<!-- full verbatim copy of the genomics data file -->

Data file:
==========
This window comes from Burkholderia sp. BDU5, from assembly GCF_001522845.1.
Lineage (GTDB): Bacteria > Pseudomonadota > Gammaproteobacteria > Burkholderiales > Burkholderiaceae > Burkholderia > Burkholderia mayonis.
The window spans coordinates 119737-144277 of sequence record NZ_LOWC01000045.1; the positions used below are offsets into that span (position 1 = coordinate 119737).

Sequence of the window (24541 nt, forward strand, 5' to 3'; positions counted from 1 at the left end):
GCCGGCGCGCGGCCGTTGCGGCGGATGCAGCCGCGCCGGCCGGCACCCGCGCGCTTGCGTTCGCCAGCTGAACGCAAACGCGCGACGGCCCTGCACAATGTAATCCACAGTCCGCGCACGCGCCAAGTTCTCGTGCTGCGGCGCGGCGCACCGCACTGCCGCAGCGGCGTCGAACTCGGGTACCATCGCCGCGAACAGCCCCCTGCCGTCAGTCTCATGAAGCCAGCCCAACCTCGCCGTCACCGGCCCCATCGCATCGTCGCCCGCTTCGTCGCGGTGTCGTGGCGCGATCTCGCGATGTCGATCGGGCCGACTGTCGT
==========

This window comes from Burkholderia sp. BDU5, from assembly GCF_001522845.1.
Lineage (GTDB): Bacteria > Pseudomonadota > Gammaproteobacteria > Burkholderiales > Burkholderiaceae > Burkholderia > Burkholderia mayonis.
The window spans coordinates 119737-144277 of sequence record NZ_LOWC01000045.1; the positions used below are offsets into that span (position 1 = coordinate 119737).

Sequence of the window (24541 nt, forward strand, 5' to 3'; positions counted from 1 at the left end):
GCCGGCGCGCGGCCGTTGCGGCGGATGCAGCCGCGCCGGCCGGCACCCGCGCGCTTGCGTTCGCCAGCTGAACGCAAACGCGCGACGGCCCTGCACAATGTAATCCACAGTCCGCGCACGCGCCAAGTTCTCGTGCTGCGGCGCGGCGCACCGCACTGCCGCAGCGGCGTCGAACTCGGGTACCATCGCCGCGAACAGCCCCCTGCCGTCAGTCTCATGAAGCCAGCCCAACCTCGCCGTCACCGGCCCCATCGCATCGTCGCCCGCTTCGTCGCGGTGTCGTGGCGCGATCTCGCGATGTCGATCGGGCCGACTGTCGT